Friday, April 10, 2020
The Vision (4.10.20): Living in Unsettled Times
Image: Empty hand soap shelves at Kroger, Barracks Rd. Shopping Center, Charlottesville, Virginia, April 2020
Note: Devotion take from last Sunday's sermon on 2 Kings 15.
2 Kings 15 describes the unsettled times that fell upon Israel during its last days as a nation (see vv. 8-31). In the course of but a few decades, no less than six kings sat on the throne of Israel. One (Zachariah) reigned but six months (2 Kings 15:8) and another (Shallum) but a month (v. 13). Four of the six kings of this time were conspired against and assassinated.
These unsettled times did not fall upon Israel for no reason whatsoever. They came about because of Israel’s sin and because of the just wrath of God. He brought temporal pain for their spiritual gain. Psalm 11:3 says, “If the foundations be destroyed, what shall the righteous do?” No doubt, many of the godly were dismayed.
There is, however, an unstated but controlling thought that underlies the whole of this chapter. Though the times are unsettled, God’s Word is settled, God’s character is settled, God’s plans and his purposes are settled, and, indeed, God himself is settled. All the turmoil in the world does not change for one second that God is.
James 1:17 says that with the Lord there is “no variableness, neither shadow of turning.”
Hebrews 13:8 says, “Jesus Christ is the same yesterday, and today, and forever.”
Even in all this confusion and despair God’s plan was being worked out. As I read the history of these kings, I could not help but think of Christ, the King of kings, betrayed by Judas, denied by Peter, abandoned by everyone, crucified among thieves, coming to his own but his own receiving him not (John 1:11).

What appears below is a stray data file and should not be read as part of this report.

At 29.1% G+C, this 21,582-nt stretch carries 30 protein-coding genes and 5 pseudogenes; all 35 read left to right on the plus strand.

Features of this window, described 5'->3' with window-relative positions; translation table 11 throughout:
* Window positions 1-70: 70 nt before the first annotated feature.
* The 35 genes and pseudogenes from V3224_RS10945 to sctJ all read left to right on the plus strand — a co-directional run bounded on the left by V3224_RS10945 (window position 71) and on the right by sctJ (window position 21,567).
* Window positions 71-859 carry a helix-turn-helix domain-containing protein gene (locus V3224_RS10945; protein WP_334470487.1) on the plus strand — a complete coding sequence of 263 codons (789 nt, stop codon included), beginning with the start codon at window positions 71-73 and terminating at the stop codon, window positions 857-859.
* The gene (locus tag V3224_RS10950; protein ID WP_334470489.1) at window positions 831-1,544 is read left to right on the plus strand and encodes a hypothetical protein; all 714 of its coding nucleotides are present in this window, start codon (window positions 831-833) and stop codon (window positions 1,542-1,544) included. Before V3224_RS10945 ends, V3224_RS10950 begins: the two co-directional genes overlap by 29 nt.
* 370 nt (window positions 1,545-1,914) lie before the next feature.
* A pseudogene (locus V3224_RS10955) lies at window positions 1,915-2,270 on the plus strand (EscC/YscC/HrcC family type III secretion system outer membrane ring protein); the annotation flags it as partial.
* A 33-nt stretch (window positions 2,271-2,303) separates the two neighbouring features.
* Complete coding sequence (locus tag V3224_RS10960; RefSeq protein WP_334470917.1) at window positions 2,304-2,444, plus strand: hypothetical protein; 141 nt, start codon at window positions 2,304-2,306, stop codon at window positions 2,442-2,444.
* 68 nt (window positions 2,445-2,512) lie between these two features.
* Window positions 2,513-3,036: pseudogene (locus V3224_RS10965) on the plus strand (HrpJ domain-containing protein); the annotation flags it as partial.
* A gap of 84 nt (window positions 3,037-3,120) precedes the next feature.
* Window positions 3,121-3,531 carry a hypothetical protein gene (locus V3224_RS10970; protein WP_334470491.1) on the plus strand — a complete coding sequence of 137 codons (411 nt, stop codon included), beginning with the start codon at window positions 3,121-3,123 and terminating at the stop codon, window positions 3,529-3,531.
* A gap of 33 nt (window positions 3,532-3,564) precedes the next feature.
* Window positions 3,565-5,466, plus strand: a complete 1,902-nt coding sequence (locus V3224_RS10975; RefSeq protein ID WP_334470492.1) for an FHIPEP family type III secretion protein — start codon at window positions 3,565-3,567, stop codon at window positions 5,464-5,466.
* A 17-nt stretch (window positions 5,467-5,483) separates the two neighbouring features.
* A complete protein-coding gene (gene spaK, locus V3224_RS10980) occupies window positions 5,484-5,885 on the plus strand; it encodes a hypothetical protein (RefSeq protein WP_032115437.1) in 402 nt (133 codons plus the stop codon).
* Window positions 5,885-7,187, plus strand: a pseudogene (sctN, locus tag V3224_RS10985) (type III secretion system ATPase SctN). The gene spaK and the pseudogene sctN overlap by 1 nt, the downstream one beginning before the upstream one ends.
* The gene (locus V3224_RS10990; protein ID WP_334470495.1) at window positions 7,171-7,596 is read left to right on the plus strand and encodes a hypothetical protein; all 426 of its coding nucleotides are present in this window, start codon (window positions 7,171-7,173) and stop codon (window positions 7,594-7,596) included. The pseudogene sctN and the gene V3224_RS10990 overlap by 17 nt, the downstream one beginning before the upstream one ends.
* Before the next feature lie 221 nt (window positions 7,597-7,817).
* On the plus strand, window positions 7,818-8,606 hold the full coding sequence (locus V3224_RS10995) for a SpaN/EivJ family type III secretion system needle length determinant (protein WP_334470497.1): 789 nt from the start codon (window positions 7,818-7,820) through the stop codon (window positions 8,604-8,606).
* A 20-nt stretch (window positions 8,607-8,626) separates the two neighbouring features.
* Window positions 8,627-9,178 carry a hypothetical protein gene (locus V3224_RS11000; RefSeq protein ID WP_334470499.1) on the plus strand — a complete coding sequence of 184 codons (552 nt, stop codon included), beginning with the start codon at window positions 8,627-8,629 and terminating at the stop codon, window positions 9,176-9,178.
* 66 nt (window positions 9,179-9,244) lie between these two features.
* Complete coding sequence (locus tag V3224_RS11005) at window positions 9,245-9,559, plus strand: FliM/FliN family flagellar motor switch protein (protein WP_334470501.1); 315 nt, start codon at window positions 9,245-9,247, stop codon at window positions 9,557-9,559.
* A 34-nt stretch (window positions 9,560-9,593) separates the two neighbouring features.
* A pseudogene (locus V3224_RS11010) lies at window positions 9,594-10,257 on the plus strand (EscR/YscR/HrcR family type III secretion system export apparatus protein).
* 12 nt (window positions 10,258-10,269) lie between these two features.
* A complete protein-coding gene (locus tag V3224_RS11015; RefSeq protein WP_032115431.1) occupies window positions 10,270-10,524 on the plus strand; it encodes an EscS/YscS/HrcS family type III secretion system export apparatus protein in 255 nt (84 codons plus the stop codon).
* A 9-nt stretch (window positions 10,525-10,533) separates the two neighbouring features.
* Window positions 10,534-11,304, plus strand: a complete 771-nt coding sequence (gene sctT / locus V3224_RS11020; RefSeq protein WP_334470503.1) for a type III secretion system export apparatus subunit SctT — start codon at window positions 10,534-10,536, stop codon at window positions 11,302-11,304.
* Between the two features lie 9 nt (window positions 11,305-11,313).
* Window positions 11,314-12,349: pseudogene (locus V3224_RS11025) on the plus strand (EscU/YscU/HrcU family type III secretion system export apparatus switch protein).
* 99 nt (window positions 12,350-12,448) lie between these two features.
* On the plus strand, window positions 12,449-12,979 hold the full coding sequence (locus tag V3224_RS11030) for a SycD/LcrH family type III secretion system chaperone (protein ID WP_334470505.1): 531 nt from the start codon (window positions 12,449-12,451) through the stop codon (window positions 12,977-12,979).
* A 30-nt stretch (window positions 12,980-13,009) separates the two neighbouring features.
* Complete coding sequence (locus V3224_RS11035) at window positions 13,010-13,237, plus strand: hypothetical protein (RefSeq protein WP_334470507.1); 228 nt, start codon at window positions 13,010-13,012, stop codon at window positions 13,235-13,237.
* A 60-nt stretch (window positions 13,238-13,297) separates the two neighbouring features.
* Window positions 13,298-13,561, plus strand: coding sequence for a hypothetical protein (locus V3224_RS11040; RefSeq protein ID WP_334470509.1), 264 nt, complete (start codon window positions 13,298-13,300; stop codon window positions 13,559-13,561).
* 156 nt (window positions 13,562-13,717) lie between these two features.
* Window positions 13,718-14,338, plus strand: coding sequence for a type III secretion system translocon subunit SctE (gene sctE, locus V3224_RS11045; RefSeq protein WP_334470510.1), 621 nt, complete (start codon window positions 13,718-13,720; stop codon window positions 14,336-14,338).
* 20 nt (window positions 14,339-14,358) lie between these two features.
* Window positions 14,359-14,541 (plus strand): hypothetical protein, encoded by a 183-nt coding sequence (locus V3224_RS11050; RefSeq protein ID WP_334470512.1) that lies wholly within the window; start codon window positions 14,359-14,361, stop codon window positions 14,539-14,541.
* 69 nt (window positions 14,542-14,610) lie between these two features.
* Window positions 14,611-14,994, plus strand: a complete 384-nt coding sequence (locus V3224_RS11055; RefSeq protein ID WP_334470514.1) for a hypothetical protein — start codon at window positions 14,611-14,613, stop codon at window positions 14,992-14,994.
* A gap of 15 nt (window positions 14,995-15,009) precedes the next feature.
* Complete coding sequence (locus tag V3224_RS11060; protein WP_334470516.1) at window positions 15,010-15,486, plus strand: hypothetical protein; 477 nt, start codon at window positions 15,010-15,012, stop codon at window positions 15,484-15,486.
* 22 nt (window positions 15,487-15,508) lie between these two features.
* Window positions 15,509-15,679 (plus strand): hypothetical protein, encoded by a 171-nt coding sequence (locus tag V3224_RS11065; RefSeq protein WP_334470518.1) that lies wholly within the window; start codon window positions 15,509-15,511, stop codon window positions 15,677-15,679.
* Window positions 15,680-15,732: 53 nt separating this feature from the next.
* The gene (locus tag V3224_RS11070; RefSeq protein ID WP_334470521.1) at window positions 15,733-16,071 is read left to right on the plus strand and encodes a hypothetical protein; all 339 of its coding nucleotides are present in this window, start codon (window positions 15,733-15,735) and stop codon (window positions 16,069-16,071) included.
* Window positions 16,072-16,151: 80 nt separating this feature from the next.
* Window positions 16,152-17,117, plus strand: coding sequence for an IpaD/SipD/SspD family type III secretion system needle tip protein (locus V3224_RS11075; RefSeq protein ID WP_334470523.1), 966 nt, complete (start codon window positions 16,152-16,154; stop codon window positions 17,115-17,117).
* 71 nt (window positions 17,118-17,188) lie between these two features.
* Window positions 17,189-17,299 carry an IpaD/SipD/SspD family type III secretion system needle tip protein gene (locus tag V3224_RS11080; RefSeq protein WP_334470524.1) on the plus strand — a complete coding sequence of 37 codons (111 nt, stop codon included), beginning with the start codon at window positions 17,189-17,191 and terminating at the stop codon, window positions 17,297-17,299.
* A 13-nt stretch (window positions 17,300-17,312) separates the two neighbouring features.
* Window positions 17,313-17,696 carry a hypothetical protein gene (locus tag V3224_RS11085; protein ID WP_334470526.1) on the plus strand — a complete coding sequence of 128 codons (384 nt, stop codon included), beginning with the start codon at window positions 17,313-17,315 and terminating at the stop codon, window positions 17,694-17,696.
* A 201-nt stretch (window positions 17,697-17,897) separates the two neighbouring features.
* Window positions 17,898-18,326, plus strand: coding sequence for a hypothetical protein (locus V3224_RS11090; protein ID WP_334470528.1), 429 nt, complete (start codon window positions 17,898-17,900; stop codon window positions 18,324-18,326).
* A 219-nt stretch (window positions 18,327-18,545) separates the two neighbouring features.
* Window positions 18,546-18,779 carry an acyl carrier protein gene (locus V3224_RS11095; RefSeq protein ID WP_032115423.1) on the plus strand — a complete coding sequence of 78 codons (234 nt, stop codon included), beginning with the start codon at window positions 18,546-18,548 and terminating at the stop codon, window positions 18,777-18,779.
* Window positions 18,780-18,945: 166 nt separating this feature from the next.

Nevertheless, God’s perfect plan was being worked out. In Luke 24, the beloved physician tells us that some of Christ’s disciples fled Jerusalem for Emmaus after his death. They thought the unsettling crucifixion was the end of the road for their hopes for Jesus. When the risen Jesus met them on the road, they did not recognize him, complaining, “But we trusted that it had been he which should have redeemed Israel” (v. 21).
Christ then said to them, “O fools, and slow of heart to believe all that the prophets have spoken” (v. 25). He then “expounded unto them in all the scriptures the things concerning himself” (v. 27).
The point we can take from both 2 Kings 15 and Luke 24: In the midst of all the unsettled times, God was working out his purposes and revealing the glory of his Son.
Is he not still doing that even today?
Image: Azalea bush, North Garden, Virginia, April 2020